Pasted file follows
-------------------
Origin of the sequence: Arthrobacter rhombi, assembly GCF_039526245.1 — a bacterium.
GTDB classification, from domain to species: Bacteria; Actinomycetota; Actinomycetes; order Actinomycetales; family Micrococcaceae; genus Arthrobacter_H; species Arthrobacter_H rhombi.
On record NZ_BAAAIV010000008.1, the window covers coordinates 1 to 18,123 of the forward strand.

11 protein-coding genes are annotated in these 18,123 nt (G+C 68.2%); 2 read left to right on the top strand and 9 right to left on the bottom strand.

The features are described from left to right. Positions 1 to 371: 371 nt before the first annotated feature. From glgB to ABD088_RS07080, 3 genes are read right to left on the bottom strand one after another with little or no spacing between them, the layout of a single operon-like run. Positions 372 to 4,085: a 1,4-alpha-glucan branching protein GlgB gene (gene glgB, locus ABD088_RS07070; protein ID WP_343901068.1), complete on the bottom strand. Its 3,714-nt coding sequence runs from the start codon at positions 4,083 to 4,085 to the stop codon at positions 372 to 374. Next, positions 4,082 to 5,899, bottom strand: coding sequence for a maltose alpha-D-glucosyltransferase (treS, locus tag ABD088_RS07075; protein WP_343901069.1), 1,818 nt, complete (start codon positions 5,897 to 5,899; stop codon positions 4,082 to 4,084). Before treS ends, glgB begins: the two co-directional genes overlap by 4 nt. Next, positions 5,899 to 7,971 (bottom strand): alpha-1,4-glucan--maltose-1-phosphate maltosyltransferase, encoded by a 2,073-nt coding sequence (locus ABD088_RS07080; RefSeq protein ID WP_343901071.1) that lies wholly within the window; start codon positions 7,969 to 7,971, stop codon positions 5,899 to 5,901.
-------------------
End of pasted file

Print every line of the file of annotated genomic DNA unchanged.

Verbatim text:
Origin of the sequence: Arthrobacter rhombi, assembly GCF_039526245.1 — a bacterium.
GTDB classification, from domain to species: Bacteria; Actinomycetota; Actinomycetes; order Actinomycetales; family Micrococcaceae; genus Arthrobacter_H; species Arthrobacter_H rhombi.
On record NZ_BAAAIV010000008.1, the window covers coordinates 1 to 18,123 of the forward strand.

11 protein-coding genes are annotated in these 18,123 nt (G+C 68.2%); 2 read left to right on the top strand and 9 right to left on the bottom strand.

The features are described from left to right. Positions 1 to 371: 371 nt before the first annotated feature. From glgB to ABD088_RS07080, 3 genes are read right to left on the bottom strand one after another with little or no spacing between them, the layout of a single operon-like run. Positions 372 to 4,085: a 1,4-alpha-glucan branching protein GlgB gene (gene glgB, locus ABD088_RS07070; protein ID WP_343901068.1), complete on the bottom strand. Its 3,714-nt coding sequence runs from the start codon at positions 4,083 to 4,085 to the stop codon at positions 372 to 374. Next, positions 4,082 to 5,899, bottom strand: coding sequence for a maltose alpha-D-glucosyltransferase (treS, locus tag ABD088_RS07075; protein WP_343901069.1), 1,818 nt, complete (start codon positions 5,897 to 5,899; stop codon positions 4,082 to 4,084). Before treS ends, glgB begins: the two co-directional genes overlap by 4 nt. Next, positions 5,899 to 7,971 (bottom strand): alpha-1,4-glucan--maltose-1-phosphate maltosyltransferase, encoded by a 2,073-nt coding sequence (locus ABD088_RS07080; RefSeq protein ID WP_343901071.1) that lies wholly within the window; start codon positions 7,969 to 7,971, stop codon positions 5,899 to 5,901.